Oct 15

At the 2009 walk which was an amazing experience

As a supporter of the American Foundation for Suicide Prevention and its annual Out of the Darkness suicide prevention walks, I’m disappointed to write this post. I’d like instead to have seen something better today; something better for the walkers who’ve lost somebody to suicide, for the passersby whose awareness is increased as they witness the walk, for the cause which reduces the stigma attached to suicide and supports education and prevention.

Until last year, the Portland Out of the Darkness walk began outside the World Trade Center in downtown Portland, an area receiving sufficient traffic to be noticed, but not so much traffic as to deafen participants to the activities and events going on within the spot, including information booths and speakers to share their knowledge and experience with the community both before and after the walk. There were tables set up so that families could sit together prior to and after completing the walk. There was even a small cheer squad applauding walkers as they made it through the finish line.

This year’s event headquarters was the Main Street Plaza on the Eastbank Esplanade. Never heard of it? Located under the Hawthorne bridge in one of the premiere hotspots for Portland’s homeless population, the Main Street Plaza manages to find itself directly below every major freeway, or so it seemed. We could barely hear ourselves speak, let alone the event’s speakers, including Senator Ron Wyden. Their voices were effectively drowned out by the traffic overhead.

And the venue could not have been more hidden had we decided to hold the event in a coat closet. Nobody but the walkers themselves, and the homeless people camping out in the midst of the event, would have found the event. And by no means is this a criticism in any way of the homeless population, considering that 20 – 25% of the adult homeless population suffers from some form of chronic mental illness, according to the National Coalition for the Homeless, and can benefit from suicide education and prevention. This is a more broad criticism of the decision to hold the Out of the Darkness walk in the darkness. This is a criticism of the decision to uproot its location from an area in which the general population could be confronted with the reality of suicide. This is a criticism of the decision to hide the grief of suicide’s survivors under a bridge when the survivors were brave enough to come out of the darkness to honor those they loved and lost.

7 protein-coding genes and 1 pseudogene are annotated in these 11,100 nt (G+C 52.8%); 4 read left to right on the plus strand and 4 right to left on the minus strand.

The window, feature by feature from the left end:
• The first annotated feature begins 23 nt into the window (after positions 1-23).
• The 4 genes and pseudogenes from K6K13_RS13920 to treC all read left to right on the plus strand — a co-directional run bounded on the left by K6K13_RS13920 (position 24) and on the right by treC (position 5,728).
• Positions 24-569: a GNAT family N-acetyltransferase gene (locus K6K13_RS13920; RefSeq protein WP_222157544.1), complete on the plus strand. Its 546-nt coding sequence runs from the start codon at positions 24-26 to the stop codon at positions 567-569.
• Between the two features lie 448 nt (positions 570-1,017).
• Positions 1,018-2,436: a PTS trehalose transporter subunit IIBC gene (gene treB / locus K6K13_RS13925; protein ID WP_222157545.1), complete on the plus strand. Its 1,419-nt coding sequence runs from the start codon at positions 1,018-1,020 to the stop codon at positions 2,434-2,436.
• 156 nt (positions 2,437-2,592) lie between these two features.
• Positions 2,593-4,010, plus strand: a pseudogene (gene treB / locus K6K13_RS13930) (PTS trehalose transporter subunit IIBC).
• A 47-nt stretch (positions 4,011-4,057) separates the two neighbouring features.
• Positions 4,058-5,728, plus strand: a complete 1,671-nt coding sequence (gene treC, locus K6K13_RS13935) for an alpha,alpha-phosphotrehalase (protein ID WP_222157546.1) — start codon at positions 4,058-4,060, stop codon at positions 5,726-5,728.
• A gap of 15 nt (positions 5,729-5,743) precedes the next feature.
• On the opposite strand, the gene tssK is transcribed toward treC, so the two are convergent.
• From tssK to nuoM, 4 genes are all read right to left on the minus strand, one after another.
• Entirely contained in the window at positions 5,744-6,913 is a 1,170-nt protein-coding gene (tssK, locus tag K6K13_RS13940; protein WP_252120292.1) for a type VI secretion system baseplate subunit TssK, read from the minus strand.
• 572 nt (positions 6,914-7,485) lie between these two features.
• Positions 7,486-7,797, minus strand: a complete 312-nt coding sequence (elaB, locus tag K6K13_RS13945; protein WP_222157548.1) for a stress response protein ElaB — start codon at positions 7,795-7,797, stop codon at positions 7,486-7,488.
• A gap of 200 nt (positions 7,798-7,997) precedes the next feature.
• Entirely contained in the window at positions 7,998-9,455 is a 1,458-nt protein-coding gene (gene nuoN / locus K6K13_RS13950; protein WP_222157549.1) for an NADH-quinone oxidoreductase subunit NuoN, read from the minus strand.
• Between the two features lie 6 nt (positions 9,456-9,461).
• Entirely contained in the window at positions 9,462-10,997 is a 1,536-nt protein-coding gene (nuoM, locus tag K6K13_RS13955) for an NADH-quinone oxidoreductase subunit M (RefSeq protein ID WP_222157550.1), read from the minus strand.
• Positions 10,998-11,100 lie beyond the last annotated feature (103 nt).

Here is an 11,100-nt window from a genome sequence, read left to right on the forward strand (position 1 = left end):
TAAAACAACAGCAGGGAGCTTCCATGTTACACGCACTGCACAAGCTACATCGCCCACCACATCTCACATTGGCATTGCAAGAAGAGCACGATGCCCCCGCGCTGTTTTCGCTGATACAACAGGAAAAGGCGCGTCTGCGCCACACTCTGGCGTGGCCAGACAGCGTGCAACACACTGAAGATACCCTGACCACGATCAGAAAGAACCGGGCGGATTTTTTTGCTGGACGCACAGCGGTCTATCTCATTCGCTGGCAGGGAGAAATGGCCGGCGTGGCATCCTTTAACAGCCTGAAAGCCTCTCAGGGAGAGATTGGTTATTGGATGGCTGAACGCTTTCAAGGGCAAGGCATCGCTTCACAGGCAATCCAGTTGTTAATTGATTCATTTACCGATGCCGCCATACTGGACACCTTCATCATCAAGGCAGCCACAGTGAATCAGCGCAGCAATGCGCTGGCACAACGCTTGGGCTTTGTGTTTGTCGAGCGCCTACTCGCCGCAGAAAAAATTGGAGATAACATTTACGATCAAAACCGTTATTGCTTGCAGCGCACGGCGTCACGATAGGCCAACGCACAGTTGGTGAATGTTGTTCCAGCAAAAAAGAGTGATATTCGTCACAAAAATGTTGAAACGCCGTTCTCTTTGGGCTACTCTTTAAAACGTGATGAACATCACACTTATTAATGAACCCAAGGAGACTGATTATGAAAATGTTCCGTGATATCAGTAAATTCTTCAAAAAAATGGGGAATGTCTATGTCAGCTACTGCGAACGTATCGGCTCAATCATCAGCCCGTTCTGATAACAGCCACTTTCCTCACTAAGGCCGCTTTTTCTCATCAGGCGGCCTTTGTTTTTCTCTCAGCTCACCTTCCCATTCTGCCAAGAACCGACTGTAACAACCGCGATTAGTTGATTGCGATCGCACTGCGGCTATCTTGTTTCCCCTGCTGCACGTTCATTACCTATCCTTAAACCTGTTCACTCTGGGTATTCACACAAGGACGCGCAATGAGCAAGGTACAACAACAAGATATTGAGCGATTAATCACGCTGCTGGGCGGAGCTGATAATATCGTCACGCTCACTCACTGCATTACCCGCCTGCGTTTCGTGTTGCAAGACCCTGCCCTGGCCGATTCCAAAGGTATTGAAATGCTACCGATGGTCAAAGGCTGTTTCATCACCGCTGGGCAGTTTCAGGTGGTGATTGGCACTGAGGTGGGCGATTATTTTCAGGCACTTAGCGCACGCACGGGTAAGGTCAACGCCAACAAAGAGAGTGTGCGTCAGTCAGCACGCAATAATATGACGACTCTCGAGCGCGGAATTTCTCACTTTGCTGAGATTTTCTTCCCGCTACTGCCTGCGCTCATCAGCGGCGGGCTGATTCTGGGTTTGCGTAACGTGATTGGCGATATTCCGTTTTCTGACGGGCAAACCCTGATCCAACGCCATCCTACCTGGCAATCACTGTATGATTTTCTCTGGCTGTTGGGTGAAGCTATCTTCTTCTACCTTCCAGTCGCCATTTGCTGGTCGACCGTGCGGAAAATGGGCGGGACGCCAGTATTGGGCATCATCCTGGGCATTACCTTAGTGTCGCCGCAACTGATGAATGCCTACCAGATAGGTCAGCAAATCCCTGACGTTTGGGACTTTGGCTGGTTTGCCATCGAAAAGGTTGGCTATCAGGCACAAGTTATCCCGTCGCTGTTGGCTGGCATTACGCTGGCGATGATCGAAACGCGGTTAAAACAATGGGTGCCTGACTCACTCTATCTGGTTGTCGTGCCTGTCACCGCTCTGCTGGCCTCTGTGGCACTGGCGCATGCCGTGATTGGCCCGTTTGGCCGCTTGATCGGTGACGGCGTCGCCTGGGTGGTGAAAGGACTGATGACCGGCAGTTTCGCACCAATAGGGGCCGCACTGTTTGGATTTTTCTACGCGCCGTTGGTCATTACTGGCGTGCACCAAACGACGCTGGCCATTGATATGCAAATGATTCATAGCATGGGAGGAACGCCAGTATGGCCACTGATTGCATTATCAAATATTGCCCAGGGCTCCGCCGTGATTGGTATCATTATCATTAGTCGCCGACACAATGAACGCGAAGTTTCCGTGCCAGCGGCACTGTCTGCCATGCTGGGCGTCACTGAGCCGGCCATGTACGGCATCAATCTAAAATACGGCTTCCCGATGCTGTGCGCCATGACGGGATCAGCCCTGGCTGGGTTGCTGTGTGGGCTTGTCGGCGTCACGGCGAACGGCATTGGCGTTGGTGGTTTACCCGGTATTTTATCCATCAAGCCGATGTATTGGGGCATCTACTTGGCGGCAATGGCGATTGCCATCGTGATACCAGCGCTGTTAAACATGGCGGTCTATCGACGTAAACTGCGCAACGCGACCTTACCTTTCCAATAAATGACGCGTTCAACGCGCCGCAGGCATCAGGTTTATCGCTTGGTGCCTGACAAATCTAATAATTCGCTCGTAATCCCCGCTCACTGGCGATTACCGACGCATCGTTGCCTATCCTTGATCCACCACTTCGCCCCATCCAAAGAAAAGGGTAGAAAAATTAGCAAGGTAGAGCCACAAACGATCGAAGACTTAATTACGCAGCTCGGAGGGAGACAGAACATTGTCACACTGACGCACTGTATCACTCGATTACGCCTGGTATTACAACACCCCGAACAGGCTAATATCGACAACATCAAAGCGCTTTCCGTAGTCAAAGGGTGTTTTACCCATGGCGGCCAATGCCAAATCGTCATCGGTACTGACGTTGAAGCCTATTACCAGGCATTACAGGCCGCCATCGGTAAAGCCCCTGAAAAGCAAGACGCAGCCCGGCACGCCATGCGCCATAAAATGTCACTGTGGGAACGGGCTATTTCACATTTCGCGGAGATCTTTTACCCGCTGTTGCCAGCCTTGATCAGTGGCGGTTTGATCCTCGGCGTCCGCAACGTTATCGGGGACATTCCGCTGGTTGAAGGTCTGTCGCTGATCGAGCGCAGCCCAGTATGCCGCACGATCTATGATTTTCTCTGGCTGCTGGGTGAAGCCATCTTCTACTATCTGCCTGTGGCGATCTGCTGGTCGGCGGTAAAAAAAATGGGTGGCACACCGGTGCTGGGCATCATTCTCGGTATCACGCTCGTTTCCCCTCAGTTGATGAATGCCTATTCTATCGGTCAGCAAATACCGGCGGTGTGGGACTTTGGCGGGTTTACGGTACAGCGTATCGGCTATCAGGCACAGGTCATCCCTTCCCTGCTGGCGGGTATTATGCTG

And it’s true that none of us came out to the walk this morning for the accommodations. Nobody came out into the cold so that they could sit at an outside table, or so that they could score free coffee. Everybody who was there came for the cause. But after having been in a semi-covered area in the past, with tables at which families could sit, particularly elderly and young participants, warming our hands with a good cup of coffee, listening to speakers we could actually hear, many participants are going to be sufficiently disappointed as to consider forgoing next year’s walk and donating more time to other organizations. I understand that cutting corners on the venue saved the organization a good amount of money, but given the downgraded quality of the event, I have to ask at what cost?

I would like AFSP to keep in mind when planning next year’s event that if it is to sustain the walk, its top priorities should be providing a quality walk for participants so that they return, and placing the event in an area in which those who are less informed about suicide and its prevention have a chance to witness the event. Let’s bring the walk back out of the darkness and give it some staying power. So that people considering suicide get the help they need to have the power to stay with us.

–Troi out